If your lawnmower tires have taken on the appearance of mushrooms flipped over on their head, you’re probably dealing with a slow leak at the very least. The worst part is, you fill the air back in, and they resume their mushroom look not two days later. So why do lawn mower tires keep going flat?
If your lawnmower tires keep going flat, you probably have a slow leak either because a foreign object has penetrated the tire wall or your valve stem is faulty. Of course, you could blame a rough lawn or heat exposure, but these are usually secondary factors to a more pressing problem.
If you have brand new tires on your lawnmower with the maximum PSI,
excess heat and a rough lawn aren’t going to flatten them, at least not overnight. These factors will contribute to an existing slow leak. However, those aren’t the only reasons you keep experiencing flat tires.
Factors That Might Cause Repeated Flat Lawnmower Tires
You could consider excess heat and rough lawns as causation behind tires that go flat in roughly a month or so, but not daily. If your lawnmower tires keep going flat and they’re doing so quickly, you have a slow leak.
Going flat over long periods of time means that you need to focus more on preventative maintenance.
- Too much exposure to the sun or excessive heat in storage
- Overall wear and tear that occurs over the life of the tire
- Rough, bumpy, or otherwise difficult lawn terrain
- A damaged or comprised tire wall or tread
- Your valve stem is faulty
This can all sound confusing, but we’ll take a closer look at each one in more detail to help you uncover the issue.
Sun Exposure and Excess Heat
Both of these kinds go hand-in-hand. For example, exposure to the sun on its own hastens the effect of dry rot, cracking, or severe weathering on the portion of the tire that is constantly exposed to it.
Avoid storing your lawnmower so that the sun penetrates it for long periods. For example, store it in the garage, basement, or storage building to protect it from the elements.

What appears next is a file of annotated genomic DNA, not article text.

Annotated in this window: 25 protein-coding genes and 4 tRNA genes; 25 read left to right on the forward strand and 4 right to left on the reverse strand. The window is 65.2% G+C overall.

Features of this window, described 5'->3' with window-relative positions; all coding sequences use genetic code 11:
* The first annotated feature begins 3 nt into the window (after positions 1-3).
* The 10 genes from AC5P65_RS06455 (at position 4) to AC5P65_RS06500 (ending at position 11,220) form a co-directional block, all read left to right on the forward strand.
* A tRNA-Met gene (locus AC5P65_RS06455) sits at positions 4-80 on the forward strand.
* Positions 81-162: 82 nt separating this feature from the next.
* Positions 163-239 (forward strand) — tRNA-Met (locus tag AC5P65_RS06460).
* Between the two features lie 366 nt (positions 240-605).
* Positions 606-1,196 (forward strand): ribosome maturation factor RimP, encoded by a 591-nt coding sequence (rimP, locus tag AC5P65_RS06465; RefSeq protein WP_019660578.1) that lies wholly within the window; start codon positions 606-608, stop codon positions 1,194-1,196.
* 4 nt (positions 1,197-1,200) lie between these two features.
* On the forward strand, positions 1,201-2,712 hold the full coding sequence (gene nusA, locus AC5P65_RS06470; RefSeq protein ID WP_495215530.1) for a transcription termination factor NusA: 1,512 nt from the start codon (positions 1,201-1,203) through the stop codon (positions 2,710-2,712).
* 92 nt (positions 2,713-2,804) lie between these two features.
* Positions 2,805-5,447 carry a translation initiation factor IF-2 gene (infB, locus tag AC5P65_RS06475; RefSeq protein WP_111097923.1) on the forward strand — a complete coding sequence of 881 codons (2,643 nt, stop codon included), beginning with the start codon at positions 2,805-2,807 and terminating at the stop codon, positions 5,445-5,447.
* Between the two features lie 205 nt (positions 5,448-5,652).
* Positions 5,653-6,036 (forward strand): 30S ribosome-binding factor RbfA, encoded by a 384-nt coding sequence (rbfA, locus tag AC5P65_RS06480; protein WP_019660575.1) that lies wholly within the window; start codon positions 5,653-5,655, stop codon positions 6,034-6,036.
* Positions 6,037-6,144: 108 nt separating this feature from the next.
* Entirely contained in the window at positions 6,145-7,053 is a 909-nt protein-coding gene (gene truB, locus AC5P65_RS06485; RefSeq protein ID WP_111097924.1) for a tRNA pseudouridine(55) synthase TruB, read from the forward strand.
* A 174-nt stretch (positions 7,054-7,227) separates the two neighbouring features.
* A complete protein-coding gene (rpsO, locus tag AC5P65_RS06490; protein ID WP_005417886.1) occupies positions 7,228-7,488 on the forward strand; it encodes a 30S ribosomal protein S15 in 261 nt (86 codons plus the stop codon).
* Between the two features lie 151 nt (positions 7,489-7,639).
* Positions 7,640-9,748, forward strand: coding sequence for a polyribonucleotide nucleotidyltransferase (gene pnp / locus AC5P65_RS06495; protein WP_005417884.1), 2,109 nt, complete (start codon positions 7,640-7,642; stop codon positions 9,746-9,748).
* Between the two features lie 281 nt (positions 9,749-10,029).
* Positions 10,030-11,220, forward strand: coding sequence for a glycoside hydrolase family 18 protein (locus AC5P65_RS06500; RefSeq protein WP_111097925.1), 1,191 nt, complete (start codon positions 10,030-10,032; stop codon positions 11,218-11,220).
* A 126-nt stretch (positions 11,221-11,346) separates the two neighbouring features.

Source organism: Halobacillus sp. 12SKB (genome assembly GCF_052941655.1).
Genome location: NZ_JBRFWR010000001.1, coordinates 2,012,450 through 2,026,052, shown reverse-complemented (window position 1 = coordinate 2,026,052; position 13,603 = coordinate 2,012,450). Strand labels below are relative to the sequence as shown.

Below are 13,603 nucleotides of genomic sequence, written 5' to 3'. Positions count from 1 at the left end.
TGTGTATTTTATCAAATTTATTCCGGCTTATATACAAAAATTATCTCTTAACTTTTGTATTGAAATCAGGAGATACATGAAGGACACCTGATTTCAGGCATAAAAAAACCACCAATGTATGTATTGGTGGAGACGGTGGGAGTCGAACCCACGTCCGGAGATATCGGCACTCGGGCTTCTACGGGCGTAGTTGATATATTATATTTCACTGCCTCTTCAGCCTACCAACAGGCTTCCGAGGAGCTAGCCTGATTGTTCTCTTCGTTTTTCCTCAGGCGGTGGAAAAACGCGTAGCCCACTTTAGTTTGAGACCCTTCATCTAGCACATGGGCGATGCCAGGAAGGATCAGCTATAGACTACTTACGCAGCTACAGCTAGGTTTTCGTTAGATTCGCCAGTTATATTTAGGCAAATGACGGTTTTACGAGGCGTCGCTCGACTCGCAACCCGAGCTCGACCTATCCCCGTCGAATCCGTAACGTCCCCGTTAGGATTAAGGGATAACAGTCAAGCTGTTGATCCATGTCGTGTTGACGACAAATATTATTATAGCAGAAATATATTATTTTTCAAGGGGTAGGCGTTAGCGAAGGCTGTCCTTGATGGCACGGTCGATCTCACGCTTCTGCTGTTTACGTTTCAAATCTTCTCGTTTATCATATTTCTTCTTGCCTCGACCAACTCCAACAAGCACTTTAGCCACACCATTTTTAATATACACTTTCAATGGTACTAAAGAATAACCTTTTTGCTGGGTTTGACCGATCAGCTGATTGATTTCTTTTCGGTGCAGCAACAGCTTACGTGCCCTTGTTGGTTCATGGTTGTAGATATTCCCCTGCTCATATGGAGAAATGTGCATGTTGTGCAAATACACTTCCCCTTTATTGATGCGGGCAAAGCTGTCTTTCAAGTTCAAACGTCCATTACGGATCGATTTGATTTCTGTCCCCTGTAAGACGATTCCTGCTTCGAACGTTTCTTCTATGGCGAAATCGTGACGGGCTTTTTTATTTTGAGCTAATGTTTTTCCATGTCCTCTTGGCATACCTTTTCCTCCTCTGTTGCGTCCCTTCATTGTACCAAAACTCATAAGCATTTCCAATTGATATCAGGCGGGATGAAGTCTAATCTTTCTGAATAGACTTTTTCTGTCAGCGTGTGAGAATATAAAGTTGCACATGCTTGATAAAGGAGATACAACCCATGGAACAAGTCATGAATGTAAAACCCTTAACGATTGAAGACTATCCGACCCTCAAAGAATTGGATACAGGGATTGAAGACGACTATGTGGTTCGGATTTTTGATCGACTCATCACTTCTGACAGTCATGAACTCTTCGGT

If you have no choice, you can invest in a lawnmower tarp or something similar to keep it covered up when you’re not using it. While sun exposure will not make your tires go flat overnight, it will significantly shorten the tire’s lifespan.
Excess heat is an issue as well, and it’s something that can be mitigated by covering your lawnmower as well. You can kill two birds with one stone just by keeping your lawnmower covered up or parked in a shaded area when it’s not in use.
Heat causes air to expand, and if there is already a slow leak going on, whether in the valve stem or the tire itself is compromised, it will exacerbate the leak, possibly causing a critical failure which means a blowout.
Wear and Tear Over Time
The natural wear and tear that occurs over time is at least something that you can expect, and if you regularly perform routine inspections or maintenance on your lawnmower tires, then this is something that you will catch as the tread wears down to nothing.
You don’t want to wait until the tires or so slick that they just spin on wet grass before you get them replaced. Lawnmower tires, especially pneumatic and tube tires, are just like regular vehicle tires, and you can see when they’ve reached the point where it’s time to change them.
If the areas that you have to mow are nothing more than hellish landscapes full of bumps, hardpacked clay, and plenty of ups and downs, you should consider switching to a more aggressive tire tread. You can find lawnmower tires that are seemingly built for ATVs.